Clay Perry studied in the renowned photography department at Guildford School of Art in Surrey under Ifor Thomas, a highly acclaimed and pioneering teacher of photography. After having been trained to work with a Gandolfini glass plate camera in the studio, Perry soon acquired a second hand Leica 1 with a fixed lens and began working in photojournalism, hitchhiking up to London at weekends. Influenced by photographers such as Robert Frank, Bruce Davidson, and Cartier Bresson, he was drawn to inner-city places where he could find subjects for the “gritty social realism” he was interested in documenting.
In the midst of 1960s, Perry photographed 'Swinging London’’s avant-garde art scene, portraying international artists of the period, including Yoko Ono, David Medalla, Liliane Lijn, Robert Rauschenberg, Sérgio Camargo, Gustav Metzger, Jesús Rafael Soto, Takis and Mark Boyle. Perry became house photographer for the legendary Signals Gallery.
The set of photographs acquired for In A Different Light (printed for the first time), were taken by Perry in the early 1960s in Cable Street in the east end of London. The area is known for the Battle of Cable Street, a riot that took place on Sunday 4 October 1936 between Metropolitcan police, British Union Fascists, and anti-fascist demonstrators. From Victorian times through to the 1970s, until its partial demolition, Cable Street was home to diverse migrant and working class communities, with a reputation for cheap lodgings and petty crime, and its large number of brothels, drinking inns and opium dens. Clay quietly took photographs capturing a by-gone era, interacting with patrons at the local pubs, encountering monks and self-styled gangsters, or documenting children playing in the streets. About the Cable Street photographs, Clay Perry says:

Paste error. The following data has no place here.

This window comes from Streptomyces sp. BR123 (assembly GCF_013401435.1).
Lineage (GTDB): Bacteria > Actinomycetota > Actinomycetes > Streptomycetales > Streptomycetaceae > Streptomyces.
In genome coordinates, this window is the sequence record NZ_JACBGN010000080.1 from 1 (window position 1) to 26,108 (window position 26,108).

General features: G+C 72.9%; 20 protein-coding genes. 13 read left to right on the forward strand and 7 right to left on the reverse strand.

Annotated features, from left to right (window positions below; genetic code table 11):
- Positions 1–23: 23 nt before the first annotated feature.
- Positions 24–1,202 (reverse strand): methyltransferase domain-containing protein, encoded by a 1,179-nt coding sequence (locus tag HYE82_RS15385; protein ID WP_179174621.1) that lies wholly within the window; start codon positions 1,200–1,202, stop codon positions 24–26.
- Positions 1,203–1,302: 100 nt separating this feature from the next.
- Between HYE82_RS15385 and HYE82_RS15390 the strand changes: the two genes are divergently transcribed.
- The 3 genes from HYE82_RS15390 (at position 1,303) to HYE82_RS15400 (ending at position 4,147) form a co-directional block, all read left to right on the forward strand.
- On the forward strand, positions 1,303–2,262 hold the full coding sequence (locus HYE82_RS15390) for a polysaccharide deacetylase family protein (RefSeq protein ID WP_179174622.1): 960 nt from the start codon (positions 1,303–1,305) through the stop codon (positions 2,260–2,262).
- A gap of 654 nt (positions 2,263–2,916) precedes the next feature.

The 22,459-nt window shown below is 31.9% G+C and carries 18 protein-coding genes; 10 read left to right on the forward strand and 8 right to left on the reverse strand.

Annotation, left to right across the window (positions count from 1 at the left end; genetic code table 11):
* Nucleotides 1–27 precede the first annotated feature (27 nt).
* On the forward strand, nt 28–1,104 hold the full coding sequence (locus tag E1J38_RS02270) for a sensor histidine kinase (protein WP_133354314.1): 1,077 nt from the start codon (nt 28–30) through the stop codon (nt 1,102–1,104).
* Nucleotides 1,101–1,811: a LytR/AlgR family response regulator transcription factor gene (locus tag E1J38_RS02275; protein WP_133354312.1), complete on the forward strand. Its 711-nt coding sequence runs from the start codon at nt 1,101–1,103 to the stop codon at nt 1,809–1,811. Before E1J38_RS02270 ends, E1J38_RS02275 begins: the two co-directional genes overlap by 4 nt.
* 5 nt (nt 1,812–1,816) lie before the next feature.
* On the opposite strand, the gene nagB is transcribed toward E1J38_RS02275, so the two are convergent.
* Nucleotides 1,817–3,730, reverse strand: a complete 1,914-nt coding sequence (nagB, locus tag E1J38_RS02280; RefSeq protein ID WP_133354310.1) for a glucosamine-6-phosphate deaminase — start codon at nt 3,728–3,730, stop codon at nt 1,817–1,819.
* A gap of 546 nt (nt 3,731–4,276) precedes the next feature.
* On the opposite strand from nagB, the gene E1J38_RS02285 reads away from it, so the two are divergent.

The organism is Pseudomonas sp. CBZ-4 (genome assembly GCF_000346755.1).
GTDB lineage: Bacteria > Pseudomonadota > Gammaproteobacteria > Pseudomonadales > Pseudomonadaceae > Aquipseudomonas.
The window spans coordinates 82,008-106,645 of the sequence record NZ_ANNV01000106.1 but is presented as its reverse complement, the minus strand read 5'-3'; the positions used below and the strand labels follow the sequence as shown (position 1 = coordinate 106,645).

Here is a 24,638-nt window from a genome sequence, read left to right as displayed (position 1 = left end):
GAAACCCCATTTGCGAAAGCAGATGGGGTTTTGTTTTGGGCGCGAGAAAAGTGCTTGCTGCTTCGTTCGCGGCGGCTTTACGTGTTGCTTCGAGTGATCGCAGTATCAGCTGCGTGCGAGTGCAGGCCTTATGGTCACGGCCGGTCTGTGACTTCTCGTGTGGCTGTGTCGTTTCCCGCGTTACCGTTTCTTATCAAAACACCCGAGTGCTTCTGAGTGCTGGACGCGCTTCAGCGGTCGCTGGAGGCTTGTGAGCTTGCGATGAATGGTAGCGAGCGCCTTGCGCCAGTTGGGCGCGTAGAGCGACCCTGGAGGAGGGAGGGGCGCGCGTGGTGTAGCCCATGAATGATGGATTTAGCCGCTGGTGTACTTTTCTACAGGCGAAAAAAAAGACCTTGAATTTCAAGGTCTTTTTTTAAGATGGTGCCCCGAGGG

“They were my first attempt at photojournalism whilst still a student, prior to working for Black Star in Fleet Street, and later as a freelance for the Sunday Times Magazine with picture editor Bruce Bernard. These photographs cover a period when the street was full of cafes, where, as Colin MacInnes says in his book ‘City of Spades’ “The castaways from the islands perform their sad and endless ballet, to which they are the only audience”. I believe I have captured something of the atmosphere of the time and place, and I think the photographs have a real historic value.”
Perry’s work has appeared in numerous publications including the Sunday Times magazine, Country Living, World of Interiors, and House & Garden, and throughout his career he has also worked on many advertising assignments both in the UK and overseas. Clay has exhibited at The Photographer’s Gallery, The Slaughterhouse Gallery and England & Co. In 2012 he produced a book on Britain’s heritage fruits and vegetables with the writer Toby Musgrave, published by Thames & Hudson in conjunction with the RHS. Perry’s horticultural photographic still-lives have been exhibited at the Glasshouse at RHS Garden Wisley.